PCI Express® (PCIe®) has been on a tear, doubling the data rate with each new generation in response to the torrid rise in data traffic and the needs of advanced workloads. But raising signaling rates gets harder and harder with each doubling. That’s why with PCIe 6.0, we have some of the most dramatic changes yet seen in the standard to enable the jump to 64 GT/s.
First and foremost among the changes is the shift to PAM4 (“Pulse Amplitude Modulation with four levels”) signaling. PAM4 combines two bits per clock cycle for four amplitude levels (00, 01, 10, 11) vs. PCIe 5.0, and earlier generations, which used NRZ modulation with one bit per clock cycle and two amplitude levels (0, 1).
There are always tradeoffs, however, and the transition to PAM4 signal encoding introduces a significantly higher Bit Error Rate (BER) vs. NRZ. This prompted the adoption of a Forward Error Correction (FEC) mechanism to mitigate the higher error rate inherent in PAM4. PCIe 6.0 adopts an FEC that is sufficiently lightweight to have minimal impact on latency.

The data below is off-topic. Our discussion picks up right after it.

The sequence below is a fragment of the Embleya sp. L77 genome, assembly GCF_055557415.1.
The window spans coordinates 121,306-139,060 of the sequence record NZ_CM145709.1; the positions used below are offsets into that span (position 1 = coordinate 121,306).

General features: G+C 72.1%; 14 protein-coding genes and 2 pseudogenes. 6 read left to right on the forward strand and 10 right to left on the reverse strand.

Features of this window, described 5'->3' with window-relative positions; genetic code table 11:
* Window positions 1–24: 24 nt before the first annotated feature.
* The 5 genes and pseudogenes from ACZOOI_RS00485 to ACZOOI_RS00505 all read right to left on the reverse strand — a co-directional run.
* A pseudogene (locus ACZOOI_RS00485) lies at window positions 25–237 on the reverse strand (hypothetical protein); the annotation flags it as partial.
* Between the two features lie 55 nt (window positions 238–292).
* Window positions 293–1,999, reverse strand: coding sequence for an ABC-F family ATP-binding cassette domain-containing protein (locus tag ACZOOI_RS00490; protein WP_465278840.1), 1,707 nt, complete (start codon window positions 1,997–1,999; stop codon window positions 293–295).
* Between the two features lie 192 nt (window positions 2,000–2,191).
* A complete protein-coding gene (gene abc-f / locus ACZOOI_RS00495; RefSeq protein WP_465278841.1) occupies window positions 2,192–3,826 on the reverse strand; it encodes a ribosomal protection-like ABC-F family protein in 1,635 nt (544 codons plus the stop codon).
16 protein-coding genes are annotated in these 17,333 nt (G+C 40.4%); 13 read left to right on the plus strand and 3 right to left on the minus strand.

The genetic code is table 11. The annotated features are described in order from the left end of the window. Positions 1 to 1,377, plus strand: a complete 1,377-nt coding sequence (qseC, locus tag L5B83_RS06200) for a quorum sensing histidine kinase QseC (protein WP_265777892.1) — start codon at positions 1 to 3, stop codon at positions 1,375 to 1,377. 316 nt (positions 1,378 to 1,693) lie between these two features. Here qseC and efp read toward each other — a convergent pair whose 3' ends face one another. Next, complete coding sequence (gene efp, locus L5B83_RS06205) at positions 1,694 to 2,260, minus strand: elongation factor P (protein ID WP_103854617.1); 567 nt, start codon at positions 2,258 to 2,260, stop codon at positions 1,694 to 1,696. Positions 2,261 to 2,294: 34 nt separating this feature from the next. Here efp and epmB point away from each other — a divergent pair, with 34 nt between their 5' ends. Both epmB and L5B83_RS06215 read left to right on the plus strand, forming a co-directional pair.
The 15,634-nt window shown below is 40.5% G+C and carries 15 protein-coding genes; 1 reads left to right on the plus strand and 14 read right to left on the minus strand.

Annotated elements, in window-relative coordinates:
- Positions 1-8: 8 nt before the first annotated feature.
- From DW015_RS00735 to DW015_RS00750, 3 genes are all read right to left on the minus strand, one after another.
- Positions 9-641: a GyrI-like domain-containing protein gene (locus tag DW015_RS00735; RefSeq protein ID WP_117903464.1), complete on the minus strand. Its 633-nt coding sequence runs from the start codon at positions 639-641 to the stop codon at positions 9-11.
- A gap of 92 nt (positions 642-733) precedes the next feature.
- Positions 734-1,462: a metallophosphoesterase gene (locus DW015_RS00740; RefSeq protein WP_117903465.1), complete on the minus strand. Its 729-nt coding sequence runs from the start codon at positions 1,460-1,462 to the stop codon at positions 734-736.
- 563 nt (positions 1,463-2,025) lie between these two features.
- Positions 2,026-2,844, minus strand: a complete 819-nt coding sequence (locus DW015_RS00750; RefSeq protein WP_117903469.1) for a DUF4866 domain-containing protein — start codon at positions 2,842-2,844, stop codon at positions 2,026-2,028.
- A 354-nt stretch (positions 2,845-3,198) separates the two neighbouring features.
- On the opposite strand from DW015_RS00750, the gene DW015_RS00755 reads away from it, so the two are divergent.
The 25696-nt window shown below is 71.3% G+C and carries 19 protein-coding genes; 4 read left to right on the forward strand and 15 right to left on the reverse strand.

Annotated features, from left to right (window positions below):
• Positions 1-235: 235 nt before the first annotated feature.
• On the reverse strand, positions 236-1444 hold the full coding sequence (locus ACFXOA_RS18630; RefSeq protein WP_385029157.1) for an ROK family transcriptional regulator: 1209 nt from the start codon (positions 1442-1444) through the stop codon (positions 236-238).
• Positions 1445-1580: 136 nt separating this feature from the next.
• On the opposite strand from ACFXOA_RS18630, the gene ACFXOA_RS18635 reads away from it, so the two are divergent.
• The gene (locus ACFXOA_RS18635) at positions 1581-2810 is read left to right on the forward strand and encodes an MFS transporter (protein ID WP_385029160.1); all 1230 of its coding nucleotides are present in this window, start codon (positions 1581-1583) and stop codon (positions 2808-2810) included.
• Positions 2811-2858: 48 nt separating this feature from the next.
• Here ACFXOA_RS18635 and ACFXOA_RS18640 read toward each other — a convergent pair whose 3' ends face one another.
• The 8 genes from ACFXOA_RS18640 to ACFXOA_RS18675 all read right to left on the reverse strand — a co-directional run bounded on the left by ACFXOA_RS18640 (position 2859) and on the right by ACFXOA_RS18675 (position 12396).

But an FEC requires fixed-size packets, so PCIe 6.0 introduces FLIT mode, where packets are organized in Flow Control Units of fixed sizes, as opposed to variable sizes in past PCIe generations. FLIT mode also simplifies data management at the controller level and results in higher bandwidth efficiency, lower latency, and smaller controller footprint.
All else being equal, higher speeds mean higher power, so PCIe 6.0 introduces a new low-power state of operation called L0p Mode. L0p enables traffic to run on a reduced number of lanes to save power. L0p maintains at least one active lane at all times to ensure uninterrupted traffic flow. The link always trains at the highest possible width and can modulate down (and back up again) as needed by the traffic.
With over 20 years of leadership in PCIe solutions, Rambus can help you navigate all the new changes and implement high-performance PCIe 6.0 designs that deliver all the benefits of the new standard. You can get the technical details on our newly announced PCIe 6.0 Controller here.